A decision making process for a Se-Ni-type would look something like this:

    "So this is the available data in this particular situation (Se) and these are the interpretations of the data that make sense to me right now (Ni). What am I going to do (Je) and why am I going to do it (Ji)?"

    One can't use both these sets. They are mutually incompatible world views.



    I am not clear on exactly what you mean here, but if I have interpreted you correctly, then this is my answer:

    There is a great difference between Te-pragmatism and Fe-ethics, and the two are also mutually exclusive, because there is a conflict of values and priorities inherent in the difference between the two.

    A Fe-user would want to establish common ground with people in order to make agreed-upon-by-all decisions, because in Fe-space, what makes a decision justified is that everyone can agree it's a good idea. It is a political function, so to say. It is ready to compromise and change because of differing opinions and feelings. The best possible decision in Fe-space is the decision that has the most people believing it is good. It does not matter if the solutions proposed are horribly inefficient - as long as everyone likes the idea, it's all good.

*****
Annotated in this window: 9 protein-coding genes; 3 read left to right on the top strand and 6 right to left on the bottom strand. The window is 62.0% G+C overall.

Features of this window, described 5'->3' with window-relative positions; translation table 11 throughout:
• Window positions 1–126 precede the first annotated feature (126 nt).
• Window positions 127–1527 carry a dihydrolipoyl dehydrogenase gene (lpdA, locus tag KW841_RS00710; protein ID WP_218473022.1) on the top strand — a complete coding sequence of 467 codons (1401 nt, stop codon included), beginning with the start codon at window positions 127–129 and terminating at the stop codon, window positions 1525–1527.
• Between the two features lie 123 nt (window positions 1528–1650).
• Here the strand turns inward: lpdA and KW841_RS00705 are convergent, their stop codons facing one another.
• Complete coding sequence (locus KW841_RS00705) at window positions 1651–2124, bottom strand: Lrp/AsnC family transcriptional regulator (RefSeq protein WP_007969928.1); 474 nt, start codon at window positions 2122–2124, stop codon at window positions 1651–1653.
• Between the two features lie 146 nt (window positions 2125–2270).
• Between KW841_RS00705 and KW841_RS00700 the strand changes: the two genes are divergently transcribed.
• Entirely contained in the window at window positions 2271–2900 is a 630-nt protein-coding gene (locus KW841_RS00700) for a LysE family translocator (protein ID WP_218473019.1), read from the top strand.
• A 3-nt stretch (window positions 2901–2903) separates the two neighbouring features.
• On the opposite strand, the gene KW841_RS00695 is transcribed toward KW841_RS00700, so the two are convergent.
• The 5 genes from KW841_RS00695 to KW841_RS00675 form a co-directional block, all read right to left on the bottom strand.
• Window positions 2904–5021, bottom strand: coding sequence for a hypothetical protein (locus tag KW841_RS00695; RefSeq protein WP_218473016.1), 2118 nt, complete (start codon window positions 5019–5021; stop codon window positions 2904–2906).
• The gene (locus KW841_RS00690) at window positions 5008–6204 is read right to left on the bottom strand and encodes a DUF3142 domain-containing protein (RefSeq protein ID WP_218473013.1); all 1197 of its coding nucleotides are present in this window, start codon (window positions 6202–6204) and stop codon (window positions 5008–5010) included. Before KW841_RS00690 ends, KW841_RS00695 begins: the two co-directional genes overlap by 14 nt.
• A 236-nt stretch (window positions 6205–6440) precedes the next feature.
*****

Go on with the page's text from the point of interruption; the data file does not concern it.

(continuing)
Fe wants to make decisions that are agreed upon and that pleases people in one way or another. The reactions of other people is the basic measurement unit for deciding if a decision is good or bad.

    Te is practically the total opposite.

    Te only cares about the opinions of others if these opinions have practical implications to the decision. A Te-solution does not usually take people into account, except as numbers in a risk management calculation - Because opinions are irrelevant to the Te-mind.